On the 10th day of October 1874 one John James Hamilton Humphreys of Lincolns Inn, London leased a rood of his land on the lee of a green hill in the townland of Barnes, Parish of Upper Badoney and Barony of Upper Strabane to the Right Reverend Francis Kelly the then Roman Catholic Bishop of Londonderry and the Reverend Patrick Magee Parish Priest of the Parish of Upper Badoney. The term of the lease was nine hundred and ninety nine years and the assurance declares that the demise was upon trust that a school for the instruction of the youth of the district should be established and maintained. The demise goes on to say that if such a school should cease to operate for twelve calendar months then the lessees were required to surrender their leasehold estate and give up possession of the premises to the Lessor his heirs and assigns.
Who was this Mr Humphreys? Unsurprisingly with an address of Lincoln's Inn he was a barrister. Born in 1817 he was the eldest son of Major John Humphreys of Milltown House, Strabane, (until recently the home of Strabane Grammar School). He graduated from Exeter College, Oxford in 1839 and was called to the Bar on 18th November 1842. His father, Major Humphreys of the Royal Marines fought under Nelson at the Battle of Copenhagen in 1801. The latter's military career was subsequently cut short by injuries received in the West Indies. Following a period as a staff officer in Dublin he became the Agent of the Earl of Wicklow and subsequently accepted a similar position with the Hamiltons of Baronscourt.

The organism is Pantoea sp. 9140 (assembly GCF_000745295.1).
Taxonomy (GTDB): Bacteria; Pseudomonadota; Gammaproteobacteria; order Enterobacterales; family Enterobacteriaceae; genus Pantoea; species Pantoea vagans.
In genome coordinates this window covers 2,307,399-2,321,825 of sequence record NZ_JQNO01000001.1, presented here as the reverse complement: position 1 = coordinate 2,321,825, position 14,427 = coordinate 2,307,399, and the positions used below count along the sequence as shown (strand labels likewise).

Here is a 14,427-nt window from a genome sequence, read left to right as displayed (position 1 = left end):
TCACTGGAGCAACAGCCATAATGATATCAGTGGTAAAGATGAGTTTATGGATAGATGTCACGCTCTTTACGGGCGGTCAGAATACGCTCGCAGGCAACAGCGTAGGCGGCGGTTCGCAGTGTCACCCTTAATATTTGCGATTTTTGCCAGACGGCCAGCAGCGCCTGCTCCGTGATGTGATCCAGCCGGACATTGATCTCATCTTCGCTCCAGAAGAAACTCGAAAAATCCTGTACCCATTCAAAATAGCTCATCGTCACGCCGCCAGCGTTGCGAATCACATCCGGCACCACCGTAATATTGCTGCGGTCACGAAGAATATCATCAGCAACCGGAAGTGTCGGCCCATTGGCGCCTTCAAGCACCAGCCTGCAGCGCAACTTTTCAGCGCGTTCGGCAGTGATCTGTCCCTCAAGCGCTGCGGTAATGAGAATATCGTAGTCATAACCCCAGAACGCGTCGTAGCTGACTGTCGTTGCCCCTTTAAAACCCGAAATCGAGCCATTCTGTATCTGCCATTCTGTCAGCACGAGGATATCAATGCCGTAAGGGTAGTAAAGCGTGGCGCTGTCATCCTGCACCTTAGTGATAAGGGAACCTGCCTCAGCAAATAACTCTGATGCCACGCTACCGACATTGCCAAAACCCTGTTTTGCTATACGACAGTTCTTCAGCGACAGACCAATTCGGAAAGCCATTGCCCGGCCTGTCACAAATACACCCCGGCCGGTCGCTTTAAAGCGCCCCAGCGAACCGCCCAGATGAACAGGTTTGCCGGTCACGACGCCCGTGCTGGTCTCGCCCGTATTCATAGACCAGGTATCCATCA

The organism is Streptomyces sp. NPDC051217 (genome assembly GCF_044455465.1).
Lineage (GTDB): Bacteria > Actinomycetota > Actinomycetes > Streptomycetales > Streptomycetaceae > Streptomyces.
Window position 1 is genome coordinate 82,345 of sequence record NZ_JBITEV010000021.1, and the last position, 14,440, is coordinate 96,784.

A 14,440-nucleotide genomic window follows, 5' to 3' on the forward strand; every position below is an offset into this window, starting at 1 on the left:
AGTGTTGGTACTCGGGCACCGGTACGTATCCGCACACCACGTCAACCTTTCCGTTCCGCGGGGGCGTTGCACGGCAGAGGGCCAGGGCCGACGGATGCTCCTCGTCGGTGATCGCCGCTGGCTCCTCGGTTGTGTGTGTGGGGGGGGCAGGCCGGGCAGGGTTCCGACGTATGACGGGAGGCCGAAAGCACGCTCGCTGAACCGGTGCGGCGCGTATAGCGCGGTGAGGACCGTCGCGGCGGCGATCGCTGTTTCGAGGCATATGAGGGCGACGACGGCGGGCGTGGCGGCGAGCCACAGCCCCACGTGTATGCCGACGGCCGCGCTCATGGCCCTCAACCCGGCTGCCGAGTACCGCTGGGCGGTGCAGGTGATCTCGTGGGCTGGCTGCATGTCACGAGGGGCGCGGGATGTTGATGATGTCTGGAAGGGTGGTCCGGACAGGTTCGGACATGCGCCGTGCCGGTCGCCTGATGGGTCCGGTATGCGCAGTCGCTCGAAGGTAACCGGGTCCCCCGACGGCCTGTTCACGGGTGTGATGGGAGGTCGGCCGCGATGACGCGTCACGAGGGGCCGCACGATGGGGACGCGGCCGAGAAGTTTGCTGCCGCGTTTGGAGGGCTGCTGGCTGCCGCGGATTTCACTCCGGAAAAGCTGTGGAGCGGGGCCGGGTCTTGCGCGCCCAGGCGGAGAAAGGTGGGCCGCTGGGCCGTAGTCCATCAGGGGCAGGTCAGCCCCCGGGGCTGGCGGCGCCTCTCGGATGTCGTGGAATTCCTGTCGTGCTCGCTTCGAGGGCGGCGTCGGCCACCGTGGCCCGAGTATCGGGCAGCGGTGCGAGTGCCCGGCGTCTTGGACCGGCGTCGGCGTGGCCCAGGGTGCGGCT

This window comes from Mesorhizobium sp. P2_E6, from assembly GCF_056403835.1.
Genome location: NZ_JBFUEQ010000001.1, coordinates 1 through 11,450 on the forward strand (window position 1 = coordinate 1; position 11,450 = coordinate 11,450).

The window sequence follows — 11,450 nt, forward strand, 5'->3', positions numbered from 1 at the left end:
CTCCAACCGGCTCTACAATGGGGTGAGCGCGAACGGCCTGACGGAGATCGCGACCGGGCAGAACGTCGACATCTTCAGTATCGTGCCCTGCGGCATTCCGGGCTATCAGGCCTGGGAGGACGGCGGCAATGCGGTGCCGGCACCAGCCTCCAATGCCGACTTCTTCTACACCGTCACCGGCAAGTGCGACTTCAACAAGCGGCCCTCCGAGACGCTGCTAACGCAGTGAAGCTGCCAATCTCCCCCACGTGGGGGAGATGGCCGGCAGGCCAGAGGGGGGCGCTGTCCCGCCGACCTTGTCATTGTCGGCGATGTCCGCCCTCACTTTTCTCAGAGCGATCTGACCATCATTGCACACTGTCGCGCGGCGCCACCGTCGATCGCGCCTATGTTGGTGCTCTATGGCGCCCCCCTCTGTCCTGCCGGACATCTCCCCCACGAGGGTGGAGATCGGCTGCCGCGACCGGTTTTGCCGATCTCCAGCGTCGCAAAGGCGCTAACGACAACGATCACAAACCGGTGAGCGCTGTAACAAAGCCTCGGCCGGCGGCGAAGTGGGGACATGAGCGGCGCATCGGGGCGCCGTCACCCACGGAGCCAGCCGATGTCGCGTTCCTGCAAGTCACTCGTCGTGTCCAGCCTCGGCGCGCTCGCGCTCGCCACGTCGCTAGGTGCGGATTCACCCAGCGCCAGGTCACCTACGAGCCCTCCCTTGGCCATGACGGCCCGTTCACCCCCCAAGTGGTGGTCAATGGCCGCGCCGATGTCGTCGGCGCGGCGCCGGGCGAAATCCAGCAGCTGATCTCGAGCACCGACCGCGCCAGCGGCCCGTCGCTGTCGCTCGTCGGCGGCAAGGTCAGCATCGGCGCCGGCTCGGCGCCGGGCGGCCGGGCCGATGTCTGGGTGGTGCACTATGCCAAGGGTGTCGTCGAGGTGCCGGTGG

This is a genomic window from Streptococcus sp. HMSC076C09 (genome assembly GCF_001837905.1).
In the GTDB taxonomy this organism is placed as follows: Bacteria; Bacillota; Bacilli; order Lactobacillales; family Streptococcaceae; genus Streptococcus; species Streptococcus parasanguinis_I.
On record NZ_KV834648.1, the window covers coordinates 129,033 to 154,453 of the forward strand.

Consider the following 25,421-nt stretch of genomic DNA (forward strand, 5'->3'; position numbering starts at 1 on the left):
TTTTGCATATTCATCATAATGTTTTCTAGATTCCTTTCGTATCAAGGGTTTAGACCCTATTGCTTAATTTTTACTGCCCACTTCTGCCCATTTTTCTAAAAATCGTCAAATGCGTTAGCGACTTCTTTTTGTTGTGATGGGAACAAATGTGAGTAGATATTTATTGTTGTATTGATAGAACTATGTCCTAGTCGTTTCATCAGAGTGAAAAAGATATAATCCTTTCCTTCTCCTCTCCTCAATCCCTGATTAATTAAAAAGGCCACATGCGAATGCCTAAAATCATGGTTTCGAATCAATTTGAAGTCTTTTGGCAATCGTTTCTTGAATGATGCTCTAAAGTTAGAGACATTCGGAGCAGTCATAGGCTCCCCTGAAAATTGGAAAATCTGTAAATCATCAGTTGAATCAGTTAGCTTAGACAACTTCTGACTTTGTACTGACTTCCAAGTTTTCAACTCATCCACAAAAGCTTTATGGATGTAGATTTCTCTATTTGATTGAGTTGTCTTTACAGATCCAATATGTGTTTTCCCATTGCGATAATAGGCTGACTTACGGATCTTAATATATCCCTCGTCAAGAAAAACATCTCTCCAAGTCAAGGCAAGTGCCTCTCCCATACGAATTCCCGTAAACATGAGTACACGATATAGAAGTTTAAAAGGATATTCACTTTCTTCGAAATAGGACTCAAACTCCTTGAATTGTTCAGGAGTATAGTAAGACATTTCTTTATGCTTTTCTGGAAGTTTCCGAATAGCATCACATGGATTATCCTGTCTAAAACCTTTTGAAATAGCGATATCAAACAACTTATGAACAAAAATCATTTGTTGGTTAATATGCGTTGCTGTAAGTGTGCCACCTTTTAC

The Major's third child was a girl Cecil Frances who was born in 1818. She is better known by her married name of Alexander having married the Reverend William Alexander in October 1850. Dieing on 12th October 1895 she was buried in Londonderry City Cemetery. By that time her husband was the Bishop of Derry and Raphoe. In 1896 he was elevated to the Archbishopric of Armagh a position he held until 1911.